Scrappage scheme benefits European car market

| January 15, 2010
Scrappage scheme benefits European car market

Figures published by the European Automobile Manufacturers Association revealed a rise in European car sales of 16% for the month of December.

However, on an annual basis, 2009 sales were down 1.6% compared with 2008, according to the Association.

In order to boost the ailing car industry, many countries have implemented a scrappage scheme which allows consumers to trade in their old car.

The schemes have been extremely successful and resulted in strong sales in many countries.

Returning to Europe, a total of 14.5 million cars were sold across 28 European countries last year.

The scheme was particularly successful in Germany, which experienced the biggest rise in sales last year - an increase of 23% compared with 2008.

However, the scheme ended in December in Germany, consequently sales for December were lower compared with a year earlier.

Commenting on the European figures, Ivan Hodac, secretary general of the Assocation, warned that many manufacturers will suffer after many schemes have expired.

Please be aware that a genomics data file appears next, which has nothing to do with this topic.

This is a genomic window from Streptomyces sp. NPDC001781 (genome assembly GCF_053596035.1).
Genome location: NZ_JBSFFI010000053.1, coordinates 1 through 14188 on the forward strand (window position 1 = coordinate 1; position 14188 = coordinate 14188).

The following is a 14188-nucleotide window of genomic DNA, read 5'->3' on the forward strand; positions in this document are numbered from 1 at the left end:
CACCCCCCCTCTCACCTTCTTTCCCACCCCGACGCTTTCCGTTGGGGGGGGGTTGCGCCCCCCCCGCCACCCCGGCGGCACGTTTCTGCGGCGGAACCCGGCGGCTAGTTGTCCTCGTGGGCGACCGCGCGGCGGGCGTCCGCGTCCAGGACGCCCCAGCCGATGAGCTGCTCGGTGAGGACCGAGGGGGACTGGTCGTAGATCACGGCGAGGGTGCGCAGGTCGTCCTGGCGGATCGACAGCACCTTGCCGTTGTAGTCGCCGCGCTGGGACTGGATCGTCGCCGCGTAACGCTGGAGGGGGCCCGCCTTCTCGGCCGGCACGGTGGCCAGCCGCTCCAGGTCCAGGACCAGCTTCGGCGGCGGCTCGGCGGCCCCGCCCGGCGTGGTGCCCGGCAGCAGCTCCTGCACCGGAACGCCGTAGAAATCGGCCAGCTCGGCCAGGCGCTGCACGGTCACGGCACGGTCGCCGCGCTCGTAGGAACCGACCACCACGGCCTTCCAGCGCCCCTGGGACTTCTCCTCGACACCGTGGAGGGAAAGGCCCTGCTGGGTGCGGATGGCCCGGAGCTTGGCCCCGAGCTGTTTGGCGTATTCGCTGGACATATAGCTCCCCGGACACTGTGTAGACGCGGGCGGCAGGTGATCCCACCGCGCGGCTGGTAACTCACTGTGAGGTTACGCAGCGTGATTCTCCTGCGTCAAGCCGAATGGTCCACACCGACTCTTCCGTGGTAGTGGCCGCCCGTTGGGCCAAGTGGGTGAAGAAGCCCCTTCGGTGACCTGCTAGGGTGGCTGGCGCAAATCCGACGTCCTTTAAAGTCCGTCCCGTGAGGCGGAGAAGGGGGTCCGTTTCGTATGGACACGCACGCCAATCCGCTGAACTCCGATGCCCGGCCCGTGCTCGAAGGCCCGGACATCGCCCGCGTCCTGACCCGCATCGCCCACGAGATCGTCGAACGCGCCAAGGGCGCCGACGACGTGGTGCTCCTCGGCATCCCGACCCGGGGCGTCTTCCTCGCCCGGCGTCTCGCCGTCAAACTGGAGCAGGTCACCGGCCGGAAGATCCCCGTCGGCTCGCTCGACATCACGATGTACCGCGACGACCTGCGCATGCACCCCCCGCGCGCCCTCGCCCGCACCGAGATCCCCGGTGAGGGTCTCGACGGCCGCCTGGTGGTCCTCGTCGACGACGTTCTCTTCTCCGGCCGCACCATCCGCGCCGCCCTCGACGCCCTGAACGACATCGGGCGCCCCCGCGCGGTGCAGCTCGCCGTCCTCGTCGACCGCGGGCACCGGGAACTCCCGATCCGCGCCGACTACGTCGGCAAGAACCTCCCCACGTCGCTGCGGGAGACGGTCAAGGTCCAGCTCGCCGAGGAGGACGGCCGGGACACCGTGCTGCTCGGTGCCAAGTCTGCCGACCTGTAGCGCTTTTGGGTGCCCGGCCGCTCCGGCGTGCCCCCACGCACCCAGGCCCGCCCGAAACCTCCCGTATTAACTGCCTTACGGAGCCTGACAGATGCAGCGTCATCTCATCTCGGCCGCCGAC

“The scrappage schemes mainly benefited the volume manufacturers like Volkswagen, Renault and Fiat. 2010 will be extremely difficult for these companies.”

He added: “Overcapacity has to be addressed as soon as possible, but it will take time, I’m not saying brands will disappear, but groups will become bigger, brands will change hands, and production will be cut.”

Finally, the scheme has also proved successful in the UK where December sales were up almost 40% compared with a year ago but on an annual basis, sales were down 6.4%.

The UK scheme is set to end next month.

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